Physical activity-instructors are responsible for the contents of the activity programme and its adjustment to the specific interests and needs of a group. They are also responsible for executing the programme correctly and safely, as well as for the application of the behavioural strategies selected in Step Three. Day-activity centres’ staff members will be coached by the physical activity-instructors in conducting the physical activities. They also will serve as role models and supported and encourage the participants. Positive feedback and rewards such as medals and stickers will be provided to increase the participants’ enjoyment in the activities and to motivate them. Because the physical activities are group-orientated, observing and learning from peers performing the physical activities is implicit part of the activities.

Implementation and evaluation of the programme

In the last two steps of the Intervention Mapping protocol, implementation and evaluation plans are developed.

Step 5: Implementation.

Selection of day-activity centres and participants

This study is conducted by a Dutch consortium of three large ID care provider services and the Intellectual Disability Medicine research group of the Erasmus Medical Centre at Rotterdam, in collaboration with the Centre of Human Movement Sciences of the University Medical Centre Groningen. HA-PAP is set in the three large ID care provider services, that include nineteen day-activity centres offering recreational activities to the target group. Two day-activity centres with reorganization problems or substantial personnel problems are excluded. Based on earlier research, we expect to obtain informed consent for about 50% of the participants [31]. Because we planned to conduct the intervention in groups of eight to ten seniors (see Paragraph: development of the programme), 7 day-activity centres with less than 15 seniors with mild or moderate ID are excluded. The ten remaining centres all have a large activity-room or a gymnasium facility in-house or nearby.

Our primary outcome measure is physical activity, defined as steps per day. We have data of seniors with a mild or moderate ID from the pilot of the study: “Healthy Ageing with Intellectual Disabilities” (HA-ID) [31] at our disposal (n = 37), in which we found a mean physical activity level of 5480 steps per day (SD 2146). With a power of 80% to detect a difference of 1073 steps (effect size 0.5) and a type I error of 0.10, 60 seniors in both the control group and the participation group are required. We assume a drop out of 20% and planned to start therefore with 80 seniors in each group.

Seniors had to be aged 45 years and over and to be able to participate in groups. Clients who were dependent on a wheelchair inside, who had dementia or had a medical contra-indication for participating in the physical activity programme would be excluded from the study. Managers of the selected ten day-activity centers provided anonymous information about their clients on date of birth, gender, level of intellectual disability, use of walking aid, presence of dementia and the ability to participate in group activities. Clients who satisfied the inclusion criteria are selected (n = 237). Clients who are competent according to their behavioral therapist, will be informed about the project by the staff members who are familiar to them. The information will be structured using specific Patient Information Forms and subsequently written informed consent will be obtained. If older adults are not sufficiently competent to give informed consent themselves, Patient Information Forms and informed consent forms will be sent by mail to their legal representatives. Informed consent for blood sampling will be obtained separately and is no precondition for participation.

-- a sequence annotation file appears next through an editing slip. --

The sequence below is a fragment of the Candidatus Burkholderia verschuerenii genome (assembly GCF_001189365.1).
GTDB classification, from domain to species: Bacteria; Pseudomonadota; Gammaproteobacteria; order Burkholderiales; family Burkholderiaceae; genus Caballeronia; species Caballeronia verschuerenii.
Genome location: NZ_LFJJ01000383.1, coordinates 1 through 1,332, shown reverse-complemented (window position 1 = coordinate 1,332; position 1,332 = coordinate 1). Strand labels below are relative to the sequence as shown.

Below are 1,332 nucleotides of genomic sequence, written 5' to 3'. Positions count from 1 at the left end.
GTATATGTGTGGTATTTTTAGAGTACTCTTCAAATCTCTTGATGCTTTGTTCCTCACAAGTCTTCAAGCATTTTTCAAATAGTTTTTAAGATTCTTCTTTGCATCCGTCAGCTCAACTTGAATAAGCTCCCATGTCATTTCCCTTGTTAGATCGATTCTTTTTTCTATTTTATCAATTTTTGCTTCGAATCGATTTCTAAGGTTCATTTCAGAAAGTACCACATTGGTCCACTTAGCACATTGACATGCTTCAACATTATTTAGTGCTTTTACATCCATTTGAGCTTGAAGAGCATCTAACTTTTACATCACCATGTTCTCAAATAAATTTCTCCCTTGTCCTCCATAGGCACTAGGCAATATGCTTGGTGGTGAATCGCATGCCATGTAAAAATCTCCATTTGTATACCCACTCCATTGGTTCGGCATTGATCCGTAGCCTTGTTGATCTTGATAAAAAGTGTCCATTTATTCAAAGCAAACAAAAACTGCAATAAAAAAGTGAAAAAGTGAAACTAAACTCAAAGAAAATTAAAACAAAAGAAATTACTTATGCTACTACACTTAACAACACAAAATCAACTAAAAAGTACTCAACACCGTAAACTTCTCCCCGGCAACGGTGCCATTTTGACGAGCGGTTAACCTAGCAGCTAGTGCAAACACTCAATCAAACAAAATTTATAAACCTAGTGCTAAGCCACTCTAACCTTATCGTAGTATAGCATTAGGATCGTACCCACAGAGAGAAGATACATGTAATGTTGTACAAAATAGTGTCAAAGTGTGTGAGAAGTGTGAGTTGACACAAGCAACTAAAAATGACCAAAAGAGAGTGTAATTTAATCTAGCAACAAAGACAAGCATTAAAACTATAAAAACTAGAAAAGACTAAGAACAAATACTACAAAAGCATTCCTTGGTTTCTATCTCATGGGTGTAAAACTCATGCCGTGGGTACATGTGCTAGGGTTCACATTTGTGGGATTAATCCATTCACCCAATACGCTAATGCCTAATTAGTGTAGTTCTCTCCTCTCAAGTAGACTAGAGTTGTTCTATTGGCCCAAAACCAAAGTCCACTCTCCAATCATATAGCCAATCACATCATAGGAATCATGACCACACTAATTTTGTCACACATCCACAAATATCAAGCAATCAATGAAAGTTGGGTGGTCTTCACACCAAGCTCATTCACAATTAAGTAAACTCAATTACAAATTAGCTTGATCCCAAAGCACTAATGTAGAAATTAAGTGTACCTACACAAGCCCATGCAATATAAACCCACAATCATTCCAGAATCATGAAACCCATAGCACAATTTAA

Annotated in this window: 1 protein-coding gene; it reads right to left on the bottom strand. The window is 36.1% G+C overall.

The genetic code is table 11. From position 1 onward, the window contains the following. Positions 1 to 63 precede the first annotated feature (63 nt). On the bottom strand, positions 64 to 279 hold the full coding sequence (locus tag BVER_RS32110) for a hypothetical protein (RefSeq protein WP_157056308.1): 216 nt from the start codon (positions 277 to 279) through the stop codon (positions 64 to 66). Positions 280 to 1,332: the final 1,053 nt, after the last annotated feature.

Randomization

To help ensure comparability of the participants conducting the programme and the seniors in the control group, we looked for the best possible match with respect to sex, age, intellectual disability, the use of a walking aid and provider service. The matching procedure was conducted with the data of the potential 237 participants (see previous Paragraph) using chi-square and t-tests. The best match was found when the ten day-activity centers were divided into two specific groups of five centres each. We subsequently checked the comparability of important day-activity centres’ characteristics in both groups, that is the availability of a gymnasium nearby and involvement of a physical-activity instructor in the day-activity centres’ activities. These characteristics appeared to be comparable. The chairman of the steering group, in presence of the researcher and a senior staff member Public Relations, randomly selected one of the two groups of five day-activity centers who will conduct the programme. The remaining group of five day-activity centres will serve as the control group. Because the implementation of the programme has to be prepared and organized, the sequence is only concealed for the clients and family, not to the day-activity centres’ managers. After the informed consent procedure has ended, all participants and/or their family will receive a confirmation of participation in the study and information about the intervention allocation.

Forums for implementation